The cells were equipped with gas collection apparatus whereby the gas emissions from each cell were collected in inverted graduated cylinders placed in the bath of water. The gas was collected over a period of 12 days and the data plotted on a graph as shown in FIG. 9, Since gas emissions are related to water consumption, as is well known in the art, the lower the amount of gas emitted, the lower the water consumption of the cell.
By Faraday's law, each ampere hour of overcharge creates about 700 cc of hydrogen plus oxygen gas at room temperature -Since each of the three test cells received the same overcharge of 0*56 ampere hours each day, they would be expected to have a theoretical maximum gassing rate of about 400 cc per day. In practice, the actual values are always less than the theoretical values due to the absorption of some of the oxygen by the negative plate even when submerged in acid.
As expected, the two unmodified cells gassed at a rate that was a significant portion of theoretical. The cell with the higher voltage gassed more than the cell with the lower voltage, again an expected result.
The quantity of gas emitted on a standardized measure of milliliters per day, per 100 ampere hours of cell capacity was as follows:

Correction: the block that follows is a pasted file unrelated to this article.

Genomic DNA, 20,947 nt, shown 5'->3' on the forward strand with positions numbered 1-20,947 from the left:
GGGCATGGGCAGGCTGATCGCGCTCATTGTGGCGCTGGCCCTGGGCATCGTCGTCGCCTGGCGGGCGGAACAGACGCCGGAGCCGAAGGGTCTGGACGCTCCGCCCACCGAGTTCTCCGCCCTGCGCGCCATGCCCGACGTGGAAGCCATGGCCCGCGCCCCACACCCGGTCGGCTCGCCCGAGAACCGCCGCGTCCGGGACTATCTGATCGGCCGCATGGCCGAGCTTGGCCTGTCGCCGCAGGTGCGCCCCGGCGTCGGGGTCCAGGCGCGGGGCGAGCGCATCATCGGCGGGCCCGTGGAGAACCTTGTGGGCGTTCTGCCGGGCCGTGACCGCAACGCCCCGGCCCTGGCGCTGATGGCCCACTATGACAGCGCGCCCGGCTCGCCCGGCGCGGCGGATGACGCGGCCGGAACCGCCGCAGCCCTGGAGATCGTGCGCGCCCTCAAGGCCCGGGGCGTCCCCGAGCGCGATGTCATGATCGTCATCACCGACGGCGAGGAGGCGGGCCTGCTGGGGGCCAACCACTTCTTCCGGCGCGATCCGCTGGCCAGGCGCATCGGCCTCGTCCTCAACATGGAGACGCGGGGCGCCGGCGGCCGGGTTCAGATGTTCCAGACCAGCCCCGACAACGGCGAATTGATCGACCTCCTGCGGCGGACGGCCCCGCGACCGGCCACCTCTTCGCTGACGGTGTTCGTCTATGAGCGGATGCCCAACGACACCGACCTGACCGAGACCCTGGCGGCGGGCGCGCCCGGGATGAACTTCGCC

Semi-Flooded Cell #1 = 12 .7 ml/day/100 ampere hours
Flooded Cell #2 = 246 ml/day/100 ampere hours
Flooded Cell #3 = 361 ml/day/100 ampere hours
The semi-flooded cell, therefore, had gas emissions almost
28 times lower than the flooded cells, behaving in a way that
is typical of the best VR cells of conventional design. The rate of gassing was, in all cases, stable and uniform over the 12-day test period. There is no question that the concept of the semi-flooded cell works very well.
In this test, the level of the electrolyte in the cell was lowered to expose 7% of the negative plate height. Typically, conventional VR cells are designed to have about 5% of their surfaces exposed by adjusting the saturation of their separators so this is in the same order of magnitude. For a lower charging current (or voltage), less plate may be exposed. Note that the optimum level drop will be different for plates of different aspect ratios: for the same percent of plate area exposed, a tall, narrow plate will need a greater reduction in level than a short, wide plate. In practice, the preferred degree of exposure of the negative plate depends on the characteristics desired of the cell and preferably can range from about .25% to about 25% of the area of the affected plates.
Even more encouraging -- and surprising — was the discovery that our semi-flooded cell performed even better than production VR cells of the conventional design. This is an important observation and deserves further explanation.